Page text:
To be honest, a lot of the criticism on Jeff Tweedy has been so stupid, for lack of a better term, lately, that it’s almost impossible to imagine any of it materializing into a sound analysis and appreciation for the emotive things he’s doing these days, almost turning the payment of any media attention to him into a lost cause.
Ok, maybe I’m overreacting here, but for Rolling Stone to make him defend doing a solo album, as it were, as if such a thing were such a strange direction for his artistic expression to take, is to me just an abominable a**hole move. In a September interview, Rolling Stone, that is, asked the question “Why is Tweedy, who has never done a proper solo album, doing one now, rather than releasing songs with Wilco?” Well, I have no idea why Sukierae wouldn’t qualify as a “proper solo album”… maybe Rolling Stone picked up some special, groovy vibes from Gorillaz or Greta Van Fleet that told them those albums had something wrong with them, or maybe this has to do with the Me Too movement, or something. Anyway, despite the fact that his bandmates Nels Cline and Glenn Kotche have each released solo albums of their own within the last two years, they claim that it’s strange for the SINGER to wield a creative impetus away from his band. That is, so we’re told to believe. Amusingly, Rolling Stone seems to have thrown together a sort of sandbag auxiliary Tweedy interview a couple days ago, perhaps as a way of atoning for the bizarre compunction displayed by the initial journalist on this assignment.
All in all, this considered, and at the end of the day WARM is just about what you’d expect it to be. That is, Sukierae was in its own right really organic, satisfying and inspired, but appropriately, this new album takes a slightly cozy, campfire turn, with intimate production that accentuates every little wood-block percussion swatch, every vibration of acoustic guitar and note of the lap steel, and most importantly, every crack of Tweedy’s worn, slightly anxious voice.
I’d had the idea for this article to instead of doing a simple, straight-forward review, compile a sort of comparison-contrast to Neil Young’s Harvest, since especially in the case of WARM closeur “How Will I Find You?,” for which mental relations to “Out on the Weekend” seem almost inevitable, identical drum beat and comparable emotional feel right in tow. But the two albums are such apples and oranges, obviously, with WARM playing more like a reverse-rebellion, a retrograde anachronism of stylistic bareness within this current age of such overproduced rock, rather than the immersion of folk-rock into the mainstream which transpired on the commercially successful Harvest.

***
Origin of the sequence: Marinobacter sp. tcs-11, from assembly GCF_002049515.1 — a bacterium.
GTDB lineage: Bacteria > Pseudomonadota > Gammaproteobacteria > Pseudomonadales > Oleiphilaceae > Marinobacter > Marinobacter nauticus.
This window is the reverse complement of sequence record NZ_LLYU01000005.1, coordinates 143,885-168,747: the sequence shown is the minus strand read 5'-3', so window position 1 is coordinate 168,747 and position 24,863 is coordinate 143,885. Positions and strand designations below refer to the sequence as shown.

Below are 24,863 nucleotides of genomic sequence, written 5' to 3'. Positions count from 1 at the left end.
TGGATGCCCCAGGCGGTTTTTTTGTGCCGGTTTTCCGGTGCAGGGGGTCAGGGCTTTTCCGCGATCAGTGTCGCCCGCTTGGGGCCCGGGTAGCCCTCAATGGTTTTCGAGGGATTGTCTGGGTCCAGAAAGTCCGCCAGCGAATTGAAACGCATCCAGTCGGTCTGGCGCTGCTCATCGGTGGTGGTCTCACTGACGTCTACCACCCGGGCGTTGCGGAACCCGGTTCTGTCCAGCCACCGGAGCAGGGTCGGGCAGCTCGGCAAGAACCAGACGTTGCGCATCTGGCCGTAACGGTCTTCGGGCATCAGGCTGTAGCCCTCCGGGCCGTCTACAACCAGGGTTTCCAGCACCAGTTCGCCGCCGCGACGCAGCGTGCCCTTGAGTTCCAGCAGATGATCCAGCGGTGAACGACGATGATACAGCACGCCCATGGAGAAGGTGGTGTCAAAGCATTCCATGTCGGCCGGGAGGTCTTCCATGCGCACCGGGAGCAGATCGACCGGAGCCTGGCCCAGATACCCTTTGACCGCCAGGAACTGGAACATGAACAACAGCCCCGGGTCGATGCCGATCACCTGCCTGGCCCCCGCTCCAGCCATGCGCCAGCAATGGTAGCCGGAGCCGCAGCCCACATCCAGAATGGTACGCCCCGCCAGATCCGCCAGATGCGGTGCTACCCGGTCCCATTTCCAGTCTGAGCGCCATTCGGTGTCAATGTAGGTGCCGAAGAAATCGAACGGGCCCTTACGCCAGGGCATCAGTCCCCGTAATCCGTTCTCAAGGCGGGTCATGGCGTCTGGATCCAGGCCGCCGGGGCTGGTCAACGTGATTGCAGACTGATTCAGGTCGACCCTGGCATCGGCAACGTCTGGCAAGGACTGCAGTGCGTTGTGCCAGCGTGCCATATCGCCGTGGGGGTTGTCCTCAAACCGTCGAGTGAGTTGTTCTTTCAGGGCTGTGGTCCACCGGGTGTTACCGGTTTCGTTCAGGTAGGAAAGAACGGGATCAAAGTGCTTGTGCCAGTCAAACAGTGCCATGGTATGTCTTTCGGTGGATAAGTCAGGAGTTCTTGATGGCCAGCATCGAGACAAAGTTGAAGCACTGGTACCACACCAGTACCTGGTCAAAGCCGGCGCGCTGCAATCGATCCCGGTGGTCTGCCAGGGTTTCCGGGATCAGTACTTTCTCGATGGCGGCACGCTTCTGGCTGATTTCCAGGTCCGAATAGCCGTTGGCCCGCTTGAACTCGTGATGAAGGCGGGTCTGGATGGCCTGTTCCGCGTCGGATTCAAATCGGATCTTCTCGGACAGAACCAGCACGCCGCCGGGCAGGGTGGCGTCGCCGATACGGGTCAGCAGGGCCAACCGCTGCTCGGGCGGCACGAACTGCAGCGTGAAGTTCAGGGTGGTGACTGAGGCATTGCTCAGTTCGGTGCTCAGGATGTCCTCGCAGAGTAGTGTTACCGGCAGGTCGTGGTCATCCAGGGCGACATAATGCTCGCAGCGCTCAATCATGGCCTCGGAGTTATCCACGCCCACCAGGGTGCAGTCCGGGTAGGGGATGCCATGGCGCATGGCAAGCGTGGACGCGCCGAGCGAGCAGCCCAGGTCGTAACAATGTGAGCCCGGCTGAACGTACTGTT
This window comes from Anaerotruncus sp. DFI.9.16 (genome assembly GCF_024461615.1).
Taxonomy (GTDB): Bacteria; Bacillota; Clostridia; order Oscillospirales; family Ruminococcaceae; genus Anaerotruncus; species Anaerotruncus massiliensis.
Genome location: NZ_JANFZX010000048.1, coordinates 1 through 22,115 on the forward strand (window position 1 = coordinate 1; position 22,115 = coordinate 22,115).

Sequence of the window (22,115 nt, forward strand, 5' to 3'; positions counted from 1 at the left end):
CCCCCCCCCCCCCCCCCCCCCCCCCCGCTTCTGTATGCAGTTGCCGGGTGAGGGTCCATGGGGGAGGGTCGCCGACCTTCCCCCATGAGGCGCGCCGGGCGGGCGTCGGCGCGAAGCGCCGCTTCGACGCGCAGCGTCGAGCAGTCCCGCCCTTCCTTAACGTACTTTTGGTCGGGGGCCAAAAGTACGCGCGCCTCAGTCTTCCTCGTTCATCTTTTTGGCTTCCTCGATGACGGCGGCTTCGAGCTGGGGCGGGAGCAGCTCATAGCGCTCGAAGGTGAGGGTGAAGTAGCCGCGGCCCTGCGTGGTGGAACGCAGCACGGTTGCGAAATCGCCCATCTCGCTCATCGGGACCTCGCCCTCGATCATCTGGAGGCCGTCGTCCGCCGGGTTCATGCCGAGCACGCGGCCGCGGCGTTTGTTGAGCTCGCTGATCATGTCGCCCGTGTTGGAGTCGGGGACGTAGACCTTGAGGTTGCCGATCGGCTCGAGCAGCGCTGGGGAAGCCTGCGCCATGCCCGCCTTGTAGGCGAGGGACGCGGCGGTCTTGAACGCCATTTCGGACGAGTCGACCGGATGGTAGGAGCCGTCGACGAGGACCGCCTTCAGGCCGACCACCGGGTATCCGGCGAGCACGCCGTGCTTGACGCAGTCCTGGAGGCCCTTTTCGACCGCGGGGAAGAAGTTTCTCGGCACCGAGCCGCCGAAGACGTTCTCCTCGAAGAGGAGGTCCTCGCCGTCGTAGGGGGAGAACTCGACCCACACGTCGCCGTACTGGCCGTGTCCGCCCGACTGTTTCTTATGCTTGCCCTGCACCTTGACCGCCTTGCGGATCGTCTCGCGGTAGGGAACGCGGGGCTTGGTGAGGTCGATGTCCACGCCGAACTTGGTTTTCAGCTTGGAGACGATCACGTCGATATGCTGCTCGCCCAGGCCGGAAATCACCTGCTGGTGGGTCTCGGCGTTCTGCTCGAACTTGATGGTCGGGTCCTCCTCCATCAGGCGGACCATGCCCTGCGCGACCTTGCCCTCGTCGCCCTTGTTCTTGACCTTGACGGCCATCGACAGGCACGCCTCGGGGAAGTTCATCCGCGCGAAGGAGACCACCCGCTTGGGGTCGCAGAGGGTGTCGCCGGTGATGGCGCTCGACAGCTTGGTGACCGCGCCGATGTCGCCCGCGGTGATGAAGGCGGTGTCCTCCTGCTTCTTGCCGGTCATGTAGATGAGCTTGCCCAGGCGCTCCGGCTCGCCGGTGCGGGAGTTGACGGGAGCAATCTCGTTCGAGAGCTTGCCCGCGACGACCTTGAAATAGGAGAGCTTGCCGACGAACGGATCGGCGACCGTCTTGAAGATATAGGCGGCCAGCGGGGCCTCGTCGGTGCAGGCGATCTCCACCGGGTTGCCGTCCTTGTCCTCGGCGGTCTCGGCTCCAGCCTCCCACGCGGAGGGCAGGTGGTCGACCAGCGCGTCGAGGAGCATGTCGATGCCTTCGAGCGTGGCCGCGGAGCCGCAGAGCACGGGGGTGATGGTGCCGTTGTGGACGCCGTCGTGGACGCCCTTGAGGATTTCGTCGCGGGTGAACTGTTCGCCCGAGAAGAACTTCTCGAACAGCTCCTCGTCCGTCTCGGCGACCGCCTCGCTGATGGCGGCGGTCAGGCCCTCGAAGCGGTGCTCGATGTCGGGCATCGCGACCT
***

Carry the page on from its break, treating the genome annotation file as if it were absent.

This is of course, not to say, that the production hands on WARM are amateurish, or that they just lazily slopped together some living room album like Beck’s Mellow Gold. I looked online to see where this album was recorded at, actually, completely forgetting that Tweedy owns his own studio in Chicago called The Loft (gee, why would he record a solo album there?) I guess that would make that the shoe-in for most likely production locale. Although Wikipedia credits Tweedy with sole production rights, Bandcamp lists Tom Schick as co-producer and Bob Ludwig as in charge of mastering, and indeed, WARM does sound like an expertly spiced dish of angular sounds and sophisticated textures – about the furthest thing from banal folk retroism as you could get. “Having Been is No Way to Be,” for one, is a da** near flawless recording, with this big and boisterous acoustic guitar dogging Tweedy’s direct, earnest vocals and some background instrument riding on its back with perfect rhythmic accuracy. So compressed is this mix, actually, while still sounding organic, that I can’t even tell what it is – at one point it sounds like maybe a pipe organ played on a low register, at another a second guitar. But this is an album put together with the bareness of A Ghost is Born and the relentlessly entertaining texture of Yankee Hotel Foxtrot, which is to say, it sounds really da** good.
Author George Saunders is attached to a quote of rather effusive praise for WARM on the album’s Bandcamp page and appropriately enough, he seems to emphasize the lyrics as the album’s primary draw. Well, part of me is tempted to go along with this, with certain little zoomed-in life examinations emerging as memorable. The album gets going, trooping along with an acoustic-and-steel combination and a folky trot, with “Bombs above,” sung in a raw and weary voice and with an account of an old drunk man who told him “Suffering for everyone is the same”. The fixation on aging and dying continues on “Don’t Forget” with the declaration that “Everyone thinks about dying sometimes / Don’t let it kill you”. WARM is a melancholy album perfect for the time of year it was released, in other words, moving along cohesively and always offering just enough of a guitar arsenal to sidestep things getting monochromatic or stagnant.
Now, I have to admit, I have not checked out Jeff Tweedy’s memoir yet that just came out. I’m an ardent Wilco fan, as it were, as well as that of Greg Kot’s brilliant band biography Wilco: Learning How to Die, an illuminating story that made me fasten a firm hatred to Tweedy’s former bandmate Jay Farrar. And then just knowing Tweedy, he’ll be too humble and professional in his memoir to really make Farrar known as the impish egomaniac that he is, kicking Tweedy out of Uncle Tupelo and then allowing this rivalry to boil between the two musicians thereafter. Well, I don’t think there’s any question at this point as to who’s the more vital musician, and I feel perfectly content with letting WARM reside as the prominent artist statement of this year, a fully formed LP which is not his first great solo album, an indulgent solo project which takes the best aspects of the bare, acoustic Schmilco and infuses them with a focus and an intimacy all the more rewarding and meaningful.